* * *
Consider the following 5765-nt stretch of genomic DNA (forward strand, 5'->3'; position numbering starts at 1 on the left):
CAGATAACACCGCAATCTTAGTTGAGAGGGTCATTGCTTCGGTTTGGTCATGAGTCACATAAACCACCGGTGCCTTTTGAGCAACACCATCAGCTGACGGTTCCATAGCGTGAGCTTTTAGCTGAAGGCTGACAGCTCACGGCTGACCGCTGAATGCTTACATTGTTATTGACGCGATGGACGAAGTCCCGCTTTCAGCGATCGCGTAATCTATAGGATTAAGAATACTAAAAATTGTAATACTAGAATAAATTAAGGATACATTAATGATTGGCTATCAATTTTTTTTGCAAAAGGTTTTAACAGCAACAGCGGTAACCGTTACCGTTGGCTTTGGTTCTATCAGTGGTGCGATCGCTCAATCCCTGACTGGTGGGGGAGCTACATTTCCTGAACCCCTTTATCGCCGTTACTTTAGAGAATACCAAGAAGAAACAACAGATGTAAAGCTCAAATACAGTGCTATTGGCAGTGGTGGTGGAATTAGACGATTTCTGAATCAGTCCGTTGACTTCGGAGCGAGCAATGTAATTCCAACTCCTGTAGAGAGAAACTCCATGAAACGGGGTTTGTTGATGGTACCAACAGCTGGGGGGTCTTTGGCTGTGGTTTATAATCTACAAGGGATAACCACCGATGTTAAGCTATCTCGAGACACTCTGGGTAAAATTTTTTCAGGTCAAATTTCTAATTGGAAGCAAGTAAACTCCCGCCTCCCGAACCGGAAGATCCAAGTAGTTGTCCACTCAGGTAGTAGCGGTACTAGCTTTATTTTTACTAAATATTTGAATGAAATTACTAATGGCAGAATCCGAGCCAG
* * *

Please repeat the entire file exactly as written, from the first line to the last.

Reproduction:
Consider the following 5765-nt stretch of genomic DNA (forward strand, 5'->3'; position numbering starts at 1 on the left):
CAGATAACACCGCAATCTTAGTTGAGAGGGTCATTGCTTCGGTTTGGTCATGAGTCACATAAACCACCGGTGCCTTTTGAGCAACACCATCAGCTGACGGTTCCATAGCGTGAGCTTTTAGCTGAAGGCTGACAGCTCACGGCTGACCGCTGAATGCTTACATTGTTATTGACGCGATGGACGAAGTCCCGCTTTCAGCGATCGCGTAATCTATAGGATTAAGAATACTAAAAATTGTAATACTAGAATAAATTAAGGATACATTAATGATTGGCTATCAATTTTTTTTGCAAAAGGTTTTAACAGCAACAGCGGTAACCGTTACCGTTGGCTTTGGTTCTATCAGTGGTGCGATCGCTCAATCCCTGACTGGTGGGGGAGCTACATTTCCTGAACCCCTTTATCGCCGTTACTTTAGAGAATACCAAGAAGAAACAACAGATGTAAAGCTCAAATACAGTGCTATTGGCAGTGGTGGTGGAATTAGACGATTTCTGAATCAGTCCGTTGACTTCGGAGCGAGCAATGTAATTCCAACTCCTGTAGAGAGAAACTCCATGAAACGGGGTTTGTTGATGGTACCAACAGCTGGGGGGTCTTTGGCTGTGGTTTATAATCTACAAGGGATAACCACCGATGTTAAGCTATCTCGAGACACTCTGGGTAAAATTTTTTCAGGTCAAATTTCTAATTGGAAGCAAGTAAACTCCCGCCTCCCGAACCGGAAGATCCAAGTAGTTGTCCACTCAGGTAGTAGCGGTACTAGCTTTATTTTTACTAAATATTTGAATGAAATTACTAATGGCAGAATCCGAGCCAG